Just tried downloading a drawing file for a pump to be used on a project. Only formats available were pdf or rfa. Last time the format was Inventor. I am tired of having vanilla Autocad unable to open other Autodesk file formats. Autodesk should offer a free conversion tool so that any product could use at least the geometry from another autodesk product. I shouldn't have to get a vertical product just to open and convert files.
They should provide you with a DWG: if not, there is probably a very good reason why they don't. Ask them to help you.
Same with REVIT for the rest of us: many in the AEC industry have started only providing them as symbols.
These newer blocks have more info in them than AutoCAD can use, it would mean they have to compromise which I suspect why they don't offer these DWG blocks and why there are no free conversion tools. No one wants to try and explain what got compromised and why to an end user for free.
More than likely it's because the mfr doesn't want to provide file formats for each and every cad program. The file is only 180KB so I can't imagine it has much info in it. I realize Bell & Gosset caters to the commercial bldg industry which has picked Revit as it's preferred choice and so they provide the file it the most requested format. I can and probably will request a DWG once the engineers decide exactly what pump they want. It's just fustrating that it can't be dealt with like the old proxy stuff. Any drawing should eventually boil down to some geometry...
And in most cases they do. Revit wants to be its own beast.
EXPORTTOAUTOCAD is a "conversion" tool used from platform to platform to render "smart" drawing entities into dumb ones that can be used in 2D applications for instance.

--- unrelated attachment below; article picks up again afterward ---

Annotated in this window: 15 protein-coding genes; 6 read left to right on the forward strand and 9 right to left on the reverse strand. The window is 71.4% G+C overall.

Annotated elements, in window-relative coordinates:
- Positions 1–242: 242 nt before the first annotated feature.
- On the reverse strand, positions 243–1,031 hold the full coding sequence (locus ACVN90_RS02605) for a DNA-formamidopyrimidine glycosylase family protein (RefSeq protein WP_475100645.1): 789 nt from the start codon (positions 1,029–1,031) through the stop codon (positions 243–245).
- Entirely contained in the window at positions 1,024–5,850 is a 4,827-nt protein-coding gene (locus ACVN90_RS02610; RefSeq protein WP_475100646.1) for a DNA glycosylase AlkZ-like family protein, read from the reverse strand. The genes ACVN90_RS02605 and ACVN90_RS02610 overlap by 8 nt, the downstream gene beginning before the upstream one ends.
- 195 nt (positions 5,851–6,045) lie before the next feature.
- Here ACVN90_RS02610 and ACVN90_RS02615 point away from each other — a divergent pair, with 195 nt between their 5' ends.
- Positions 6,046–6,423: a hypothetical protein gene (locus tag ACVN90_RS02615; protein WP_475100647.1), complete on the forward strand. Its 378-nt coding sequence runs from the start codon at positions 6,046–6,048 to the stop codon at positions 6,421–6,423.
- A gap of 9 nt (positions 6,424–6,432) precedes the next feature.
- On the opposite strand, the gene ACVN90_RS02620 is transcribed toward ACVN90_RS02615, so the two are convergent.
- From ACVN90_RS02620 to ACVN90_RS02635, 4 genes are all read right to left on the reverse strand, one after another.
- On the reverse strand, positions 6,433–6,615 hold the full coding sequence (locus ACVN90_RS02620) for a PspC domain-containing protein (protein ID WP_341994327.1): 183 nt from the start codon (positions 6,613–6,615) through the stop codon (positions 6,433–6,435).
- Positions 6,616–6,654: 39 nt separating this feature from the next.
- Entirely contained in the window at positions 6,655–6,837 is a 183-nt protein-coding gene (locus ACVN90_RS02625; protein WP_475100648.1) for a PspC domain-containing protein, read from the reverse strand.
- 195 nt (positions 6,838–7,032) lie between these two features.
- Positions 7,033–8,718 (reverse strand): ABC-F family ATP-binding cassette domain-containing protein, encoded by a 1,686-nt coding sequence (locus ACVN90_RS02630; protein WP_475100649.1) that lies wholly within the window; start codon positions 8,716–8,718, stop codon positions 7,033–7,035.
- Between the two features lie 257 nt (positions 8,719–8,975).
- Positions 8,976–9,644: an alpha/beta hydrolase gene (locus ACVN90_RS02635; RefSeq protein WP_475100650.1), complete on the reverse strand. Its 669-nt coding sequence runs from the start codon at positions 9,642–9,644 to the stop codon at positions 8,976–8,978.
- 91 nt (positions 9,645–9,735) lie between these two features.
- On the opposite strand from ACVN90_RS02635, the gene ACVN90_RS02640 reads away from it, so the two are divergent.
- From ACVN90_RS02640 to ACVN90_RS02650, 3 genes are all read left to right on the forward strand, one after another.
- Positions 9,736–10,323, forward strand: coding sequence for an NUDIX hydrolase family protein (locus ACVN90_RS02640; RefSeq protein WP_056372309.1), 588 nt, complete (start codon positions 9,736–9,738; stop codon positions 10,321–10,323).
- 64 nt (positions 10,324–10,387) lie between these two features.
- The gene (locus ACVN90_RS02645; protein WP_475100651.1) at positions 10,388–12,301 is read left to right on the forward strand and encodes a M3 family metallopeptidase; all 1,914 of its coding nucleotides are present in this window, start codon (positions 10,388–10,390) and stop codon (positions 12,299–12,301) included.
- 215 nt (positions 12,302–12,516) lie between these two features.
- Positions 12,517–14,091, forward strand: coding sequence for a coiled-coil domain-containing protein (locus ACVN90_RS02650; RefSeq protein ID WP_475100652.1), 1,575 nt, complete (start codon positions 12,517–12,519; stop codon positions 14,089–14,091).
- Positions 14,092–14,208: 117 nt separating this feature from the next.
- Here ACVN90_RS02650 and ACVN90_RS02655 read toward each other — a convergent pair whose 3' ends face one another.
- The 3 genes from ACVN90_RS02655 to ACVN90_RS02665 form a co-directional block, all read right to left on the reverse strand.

*quietly points to forum title*
YO!!! LETS TAKE THIS OUTSIDE!!!
Amen to that, brother!!
I am having the Devil's own job opening legacy AutoSketch drawings. My IT department purchased a copy of AS10, which so far has failed miserably to even open my old SKD files, let alone convert them into anything useful.
I have to add that a number of fellow forum members have been offering their advice and assistance, for which I am extremely grateful, but am waiting for any suggestions and/or advise from Autodesk (a less-than-subtle hint for them to contribute SOMETHING to the discussion).
Good luck sorting out your pump problem, by the way!!
Back in the day, at a client's site, we had to work with a MAC CAD system they insisted we use. No exceptions, no conversions from AutoCAD, it all had to be native to the program and on MACs. I insisted our guys export to DXF (and PDF) every file they completed/issued at the end of the day, put it on a disk, label it, and deliver it to me whenever a package was coming back to the office.
One of my earliest CAD Manager decisions that I never backed down from even in the face of pressure from higher ups about wasting time and resources.
Needless to say, client went away along with our remote presence. Recently, two company purchases later, the newer client was willing to pay us for backgrounds if we had them. Sure I said, PDF or DXF or DWG? $ per file and everyone is happy we took the time to find neutral formats to archive drawings instead of only holding on to only the original CAD format.
So... think beyond just easy archiving, think of a day when you might be using another program and find a neutral format that will survive the ages as best you can. No one is immune to the problems experienced by others in this thread.
Good call, Dean.
I keep getting comments around here that I should be using Navisworks and accept any format that will work with it. But, sorry, thinking long-term, we need to not only have access to, but, also the ability to edit, every file that gets turned over to us (we archive by project, but, then we reuse information quite a bit over the lifetime of the building).
We've got paper archives dating back to 1912, and DWG/DXF archives going back to 1989, and most of the companies originating the drawings have closed by now, so they must be in a format we can use natively.
If we have to pay a contractor or sub to convert something from a different format, that's just fine by me, it needs to be done for the long-term.